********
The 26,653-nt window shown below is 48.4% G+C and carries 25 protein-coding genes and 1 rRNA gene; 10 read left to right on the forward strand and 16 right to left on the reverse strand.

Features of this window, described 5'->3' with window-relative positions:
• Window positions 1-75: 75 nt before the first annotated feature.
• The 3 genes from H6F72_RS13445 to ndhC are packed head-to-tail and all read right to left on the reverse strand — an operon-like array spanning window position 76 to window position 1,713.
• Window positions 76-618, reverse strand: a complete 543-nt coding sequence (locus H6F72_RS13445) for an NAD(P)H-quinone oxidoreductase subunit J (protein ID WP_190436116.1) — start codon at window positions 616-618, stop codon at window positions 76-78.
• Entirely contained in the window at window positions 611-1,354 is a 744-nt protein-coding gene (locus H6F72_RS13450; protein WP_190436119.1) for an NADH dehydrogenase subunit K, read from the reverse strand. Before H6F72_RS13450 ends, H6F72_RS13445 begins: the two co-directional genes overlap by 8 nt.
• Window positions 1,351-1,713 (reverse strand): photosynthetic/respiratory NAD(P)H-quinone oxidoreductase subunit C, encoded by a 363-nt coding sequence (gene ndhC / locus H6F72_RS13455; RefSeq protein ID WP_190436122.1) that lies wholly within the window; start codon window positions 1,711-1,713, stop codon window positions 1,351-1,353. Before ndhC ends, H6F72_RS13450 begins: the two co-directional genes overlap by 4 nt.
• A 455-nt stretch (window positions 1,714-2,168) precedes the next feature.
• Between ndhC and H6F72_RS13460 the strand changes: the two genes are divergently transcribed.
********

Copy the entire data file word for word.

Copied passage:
The 26,653-nt window shown below is 48.4% G+C and carries 25 protein-coding genes and 1 rRNA gene; 10 read left to right on the forward strand and 16 right to left on the reverse strand.

Features of this window, described 5'->3' with window-relative positions:
• Window positions 1-75: 75 nt before the first annotated feature.
• The 3 genes from H6F72_RS13445 to ndhC are packed head-to-tail and all read right to left on the reverse strand — an operon-like array spanning window position 76 to window position 1,713.
• Window positions 76-618, reverse strand: a complete 543-nt coding sequence (locus H6F72_RS13445) for an NAD(P)H-quinone oxidoreductase subunit J (protein ID WP_190436116.1) — start codon at window positions 616-618, stop codon at window positions 76-78.
• Entirely contained in the window at window positions 611-1,354 is a 744-nt protein-coding gene (locus H6F72_RS13450; protein WP_190436119.1) for an NADH dehydrogenase subunit K, read from the reverse strand. Before H6F72_RS13450 ends, H6F72_RS13445 begins: the two co-directional genes overlap by 8 nt.
• Window positions 1,351-1,713 (reverse strand): photosynthetic/respiratory NAD(P)H-quinone oxidoreductase subunit C, encoded by a 363-nt coding sequence (gene ndhC / locus H6F72_RS13455; RefSeq protein ID WP_190436122.1) that lies wholly within the window; start codon window positions 1,711-1,713, stop codon window positions 1,351-1,353. Before ndhC ends, H6F72_RS13450 begins: the two co-directional genes overlap by 4 nt.
• A 455-nt stretch (window positions 1,714-2,168) precedes the next feature.
• Between ndhC and H6F72_RS13460 the strand changes: the two genes are divergently transcribed.